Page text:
Rudolph Nissen was chief of surgery at Maimonides Medical Center from 1945 to 1952. Dr. Nissen performed the first esophagectomy with cervical anastomosis and the first transabdominal repair of a paraesophageal hernia while here at Maimonides. Dr. Nissen also operatively repaired Albert Einstein’s aortic aneurysm and is the pioneer of the Nissen Fundoplication, which is now performed laparoscopically at our institution.
The Nissen Center for the Treatment of Heartburn & Esophageal Disease is Brooklyn’s most advanced center for treating patients with esophageal disease, heartburn and swallowing disorders, utilizing minimally invasive surgical techniques.
We bring together a team of gastroenterologists, endoscopists, radiologists and surgeons with extensive experience and national reputations. The Nissen Center, named in honor of the Maimonides surgeon who pioneered the technique that cures gastroesophageal reflux disease, is dedicated to providing the highest quality and compassionate medical care. The Nissen Center is directed by Kadirawel Iswara, MD, the director of gastroenterology.
Services We Provide:
24-hour pH monitoring
Laparoscopic esophageal surgery (including the Nissen Procedure)
Do you suffer from chronic heartburn?
If the answer is yes, you may have a condition known as gastroesophageal reflux disease, or GERD. GERD occurs when contents of the stomach flow backward and up into the esophagus because of a weakened esophageal muscle, the valve-like muscle between the stomach and esophagus.
What are the symptoms of GERD?
Symptoms can include a burning sensation in the chest or abdomen, indigestion, regurgitation, difficulty sleeping after eating, hoarseness and sore throat. Repeated incidences of acid reflux cause constant irritation and can lead to scarring and difficulty swallowing.
Medical studies have shown that longstanding heartburn can lead to cancer of the esophagus, one of the few cancers that are on the rise in the United States today.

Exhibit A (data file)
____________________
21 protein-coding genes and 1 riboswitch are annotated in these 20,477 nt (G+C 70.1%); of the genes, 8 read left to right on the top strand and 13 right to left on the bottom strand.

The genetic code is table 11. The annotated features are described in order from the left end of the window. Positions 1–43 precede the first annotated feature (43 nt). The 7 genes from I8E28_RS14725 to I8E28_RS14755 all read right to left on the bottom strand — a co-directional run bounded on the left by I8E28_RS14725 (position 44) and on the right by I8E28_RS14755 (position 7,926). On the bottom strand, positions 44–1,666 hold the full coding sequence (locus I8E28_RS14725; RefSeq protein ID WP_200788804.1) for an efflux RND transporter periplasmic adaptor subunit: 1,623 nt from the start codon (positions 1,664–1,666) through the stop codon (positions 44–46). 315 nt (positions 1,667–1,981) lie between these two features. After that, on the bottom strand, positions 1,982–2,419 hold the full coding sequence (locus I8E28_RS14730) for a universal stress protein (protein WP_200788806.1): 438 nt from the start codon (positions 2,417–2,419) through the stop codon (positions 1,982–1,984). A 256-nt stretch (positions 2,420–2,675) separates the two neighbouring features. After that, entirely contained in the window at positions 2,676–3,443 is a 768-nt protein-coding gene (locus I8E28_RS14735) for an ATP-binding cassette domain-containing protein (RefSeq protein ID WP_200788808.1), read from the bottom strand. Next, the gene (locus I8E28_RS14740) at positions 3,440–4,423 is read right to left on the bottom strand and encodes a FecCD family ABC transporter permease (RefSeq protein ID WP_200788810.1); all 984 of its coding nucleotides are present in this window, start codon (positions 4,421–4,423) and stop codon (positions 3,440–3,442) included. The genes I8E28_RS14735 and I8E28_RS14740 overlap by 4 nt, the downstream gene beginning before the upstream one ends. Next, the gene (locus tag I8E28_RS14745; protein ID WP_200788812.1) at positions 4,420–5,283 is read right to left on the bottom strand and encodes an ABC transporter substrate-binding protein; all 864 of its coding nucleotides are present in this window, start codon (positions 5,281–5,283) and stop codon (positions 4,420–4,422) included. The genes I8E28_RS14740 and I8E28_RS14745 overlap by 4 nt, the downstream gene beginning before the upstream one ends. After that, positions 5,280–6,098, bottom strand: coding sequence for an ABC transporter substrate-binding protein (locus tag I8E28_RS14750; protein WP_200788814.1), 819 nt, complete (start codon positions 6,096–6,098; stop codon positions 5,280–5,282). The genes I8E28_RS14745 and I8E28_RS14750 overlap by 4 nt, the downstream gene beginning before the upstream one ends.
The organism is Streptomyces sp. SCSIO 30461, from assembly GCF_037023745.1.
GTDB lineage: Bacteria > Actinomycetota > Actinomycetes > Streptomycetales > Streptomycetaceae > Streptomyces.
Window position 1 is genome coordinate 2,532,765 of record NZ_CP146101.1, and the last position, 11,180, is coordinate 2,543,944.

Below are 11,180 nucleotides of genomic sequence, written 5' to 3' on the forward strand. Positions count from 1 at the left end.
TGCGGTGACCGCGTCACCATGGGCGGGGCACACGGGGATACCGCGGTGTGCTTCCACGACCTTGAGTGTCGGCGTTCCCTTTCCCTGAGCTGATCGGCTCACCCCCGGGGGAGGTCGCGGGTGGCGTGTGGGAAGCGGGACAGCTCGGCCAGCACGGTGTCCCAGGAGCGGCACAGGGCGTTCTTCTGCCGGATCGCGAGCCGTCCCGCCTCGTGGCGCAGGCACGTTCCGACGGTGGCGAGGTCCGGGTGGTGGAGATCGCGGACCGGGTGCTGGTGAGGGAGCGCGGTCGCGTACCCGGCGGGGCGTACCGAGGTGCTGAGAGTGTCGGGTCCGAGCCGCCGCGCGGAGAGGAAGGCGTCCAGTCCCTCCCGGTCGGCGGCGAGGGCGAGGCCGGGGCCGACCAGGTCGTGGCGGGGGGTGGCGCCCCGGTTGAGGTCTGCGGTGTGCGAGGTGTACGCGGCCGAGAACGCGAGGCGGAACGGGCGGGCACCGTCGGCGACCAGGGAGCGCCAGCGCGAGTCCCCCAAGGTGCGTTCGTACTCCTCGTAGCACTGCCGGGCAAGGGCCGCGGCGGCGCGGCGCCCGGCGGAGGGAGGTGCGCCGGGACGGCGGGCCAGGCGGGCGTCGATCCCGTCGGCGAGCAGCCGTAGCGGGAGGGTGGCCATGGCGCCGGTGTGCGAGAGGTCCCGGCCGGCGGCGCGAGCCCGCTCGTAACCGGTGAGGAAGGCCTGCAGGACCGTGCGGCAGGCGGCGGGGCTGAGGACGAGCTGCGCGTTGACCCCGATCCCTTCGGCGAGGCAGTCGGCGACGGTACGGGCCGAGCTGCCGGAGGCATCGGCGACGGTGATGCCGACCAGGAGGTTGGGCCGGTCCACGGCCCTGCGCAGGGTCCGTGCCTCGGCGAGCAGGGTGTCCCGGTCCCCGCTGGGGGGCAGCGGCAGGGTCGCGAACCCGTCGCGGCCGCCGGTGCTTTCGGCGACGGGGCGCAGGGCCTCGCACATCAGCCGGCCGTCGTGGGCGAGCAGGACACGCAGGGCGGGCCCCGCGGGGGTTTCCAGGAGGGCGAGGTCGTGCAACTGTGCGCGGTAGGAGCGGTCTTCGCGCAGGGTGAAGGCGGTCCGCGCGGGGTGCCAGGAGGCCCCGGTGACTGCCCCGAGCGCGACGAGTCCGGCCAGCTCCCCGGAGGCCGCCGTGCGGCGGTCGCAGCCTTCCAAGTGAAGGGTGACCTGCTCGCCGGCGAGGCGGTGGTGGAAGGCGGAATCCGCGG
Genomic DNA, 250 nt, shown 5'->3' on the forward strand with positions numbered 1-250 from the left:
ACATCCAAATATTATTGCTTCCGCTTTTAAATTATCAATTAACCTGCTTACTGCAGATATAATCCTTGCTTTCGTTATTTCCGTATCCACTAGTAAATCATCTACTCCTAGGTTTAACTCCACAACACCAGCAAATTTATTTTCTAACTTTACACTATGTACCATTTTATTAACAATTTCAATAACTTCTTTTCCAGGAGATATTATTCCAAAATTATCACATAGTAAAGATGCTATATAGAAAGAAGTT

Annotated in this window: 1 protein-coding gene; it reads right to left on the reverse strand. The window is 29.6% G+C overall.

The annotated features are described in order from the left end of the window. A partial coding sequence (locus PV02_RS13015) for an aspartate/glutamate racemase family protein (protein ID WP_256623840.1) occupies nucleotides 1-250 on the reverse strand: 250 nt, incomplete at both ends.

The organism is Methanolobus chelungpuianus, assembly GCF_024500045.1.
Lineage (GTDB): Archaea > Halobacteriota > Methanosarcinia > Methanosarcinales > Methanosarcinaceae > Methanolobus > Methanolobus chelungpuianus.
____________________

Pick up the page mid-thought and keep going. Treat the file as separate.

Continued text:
How can you determine the severity of heartburn?
Basic changes in lifestyle and diet can be effective in stopping heartburn. Medication also can be highly effective in relieving most symptoms.
A simple, painless procedure called endoscopy determines the severity of heartburn. After the patient is given a light sedative, a narrow, fiber optic tube is inserted in the mouth, down the esophagus and into the stomach. Through this tube, the physician can observe the stomach lining and complications of heartburn, such as the pre-cancerous condition called Barrett’s esophagus. Other problems can also be diagnosed through endoscopy, including a weakened esophageal muscle and a hiatal hernia, in which portions of the patient’s stomach pushes through an opening in the diaphragm. The results of the endoscopy test can be used to successfully treat a majority of patients.
What is the Nissen Procedure?
The Nissen Procedure, developed 20 years ago by Rudolf Nissen, MD, former chief of surgery at Maimonides Medical Center, has successfully controlled heartburn in more than 10,000 patients worldwide.
Until recently, the procedure was performed as traditional surgery, or what is referred to as “open” surgery. Today this procedure can be performed laparoscopically in less than two hours. Instead of making a long incision, the surgeon makes a few dime-sized incisions and, with the help of special instrumentation and a fiber-optic camera to view the internal anatomy, wraps the esophageal valve with a portion of the patient’s stomach. Our patients recover more quickly and have reduced scarring. Success rates are high, with more than 90 percent of patients remaining free from chronic heartburn after laparoscopic surgery.